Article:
The one and a half year old Mutual Fund Regulation 2067 will go through an amendment to simplify the set up of funds even before a single mutual fund has come into operation.
The capital market regulator has sought amendment in regulation to revise provisions regarding experience of fund managers and supervisors and the registration fee in addition to introducing a clause that will allow Non Resident Nepalis (NRNs) to invest in Nepali capital market through mutual funds.
“We have already sent a proposal for the amendment to the Finance Ministry for its approval,” said director of Securities Board of Nepal (Sebon) Niraj Giri. “We had received complaints about the number of years of experience required for executives of fund managing companies and that of fund supervisors and that had posed a hindrance for the setting up of mutual funds, so
Sebon has proposed for the amendment,” Giri informed.
According to the existing regulation, fund supervisors need to have a minimum experience of 15 years in the relevant field and the chief executive of the fund manager needs to have 10 years of relevant work experience.
Mutual Fund Regulation 2067 finally came into operation in September 2010 after a long homework spanning more than a couple of years. Setting up of mutual funds requires a fund sponsor that promotes and establishes the fund, and a fund manager is appointed to prepare, operate and manage the schemes and handle investments. The undertakings of the fund manager are looked after by fund supervisors who ensure that the fund is being properly managed.
In Nepal, mostly commercial banks have applied as fund sponsors and their merchant banking entities as fund managers. Siddhartha Bank has already received the license to start a fund under its newly formed merchant banking arm –– Siddhartha Capital. The bank that was granted license in August 2011 is yet to launch its scheme. “Moreover, the amendment will allow investment companies of NRNs to establish a mutual fund and channel their investment in Nepal through the fund,” pointed out Giri. The amendment is seeking to permit investment companies belonging to NRNs to hold a stake of up to 49 per cent as fund sponsors.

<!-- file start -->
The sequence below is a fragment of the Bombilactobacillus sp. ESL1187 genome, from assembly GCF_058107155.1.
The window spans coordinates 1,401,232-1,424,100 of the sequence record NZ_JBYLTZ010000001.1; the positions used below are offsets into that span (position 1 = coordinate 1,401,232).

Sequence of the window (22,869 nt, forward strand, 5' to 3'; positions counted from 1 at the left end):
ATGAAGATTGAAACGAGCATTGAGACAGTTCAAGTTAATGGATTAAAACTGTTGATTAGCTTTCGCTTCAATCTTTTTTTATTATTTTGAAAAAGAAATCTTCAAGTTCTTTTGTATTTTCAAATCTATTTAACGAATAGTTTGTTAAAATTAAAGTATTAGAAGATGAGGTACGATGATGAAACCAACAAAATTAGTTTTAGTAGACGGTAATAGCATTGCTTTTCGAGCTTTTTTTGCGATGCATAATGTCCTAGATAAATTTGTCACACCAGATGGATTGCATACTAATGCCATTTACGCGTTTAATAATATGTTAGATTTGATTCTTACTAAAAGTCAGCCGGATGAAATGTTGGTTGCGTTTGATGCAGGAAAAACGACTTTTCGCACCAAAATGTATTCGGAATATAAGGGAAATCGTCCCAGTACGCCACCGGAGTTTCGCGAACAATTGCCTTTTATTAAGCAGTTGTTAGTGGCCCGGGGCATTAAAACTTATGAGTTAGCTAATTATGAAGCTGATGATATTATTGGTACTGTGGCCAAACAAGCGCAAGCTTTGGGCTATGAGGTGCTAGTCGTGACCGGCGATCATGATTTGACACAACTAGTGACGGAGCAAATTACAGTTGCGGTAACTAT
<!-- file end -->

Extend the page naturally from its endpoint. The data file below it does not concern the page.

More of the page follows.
Mutual funds have been recognised as the best medium to channelise NRN investment in the capital market by the committee formed to prepare guidelines to facilitate NRN investment. The government had opened capital market investment for NRNs in the budget of last fiscal year.
However, due to practical complications regarding the entry and exit of foreign retail capital, the matter had remained in theory only. NRNs can appoint licensed portfolio managers to undertake investments on their behalf.
However, there are difficulties regarding the exit mechanism for the returns and funds that NRNs have invested. The committee had recommended investment through a company for NRNs instead of by an individual due to the simpler provision for repatriation of returns for companies.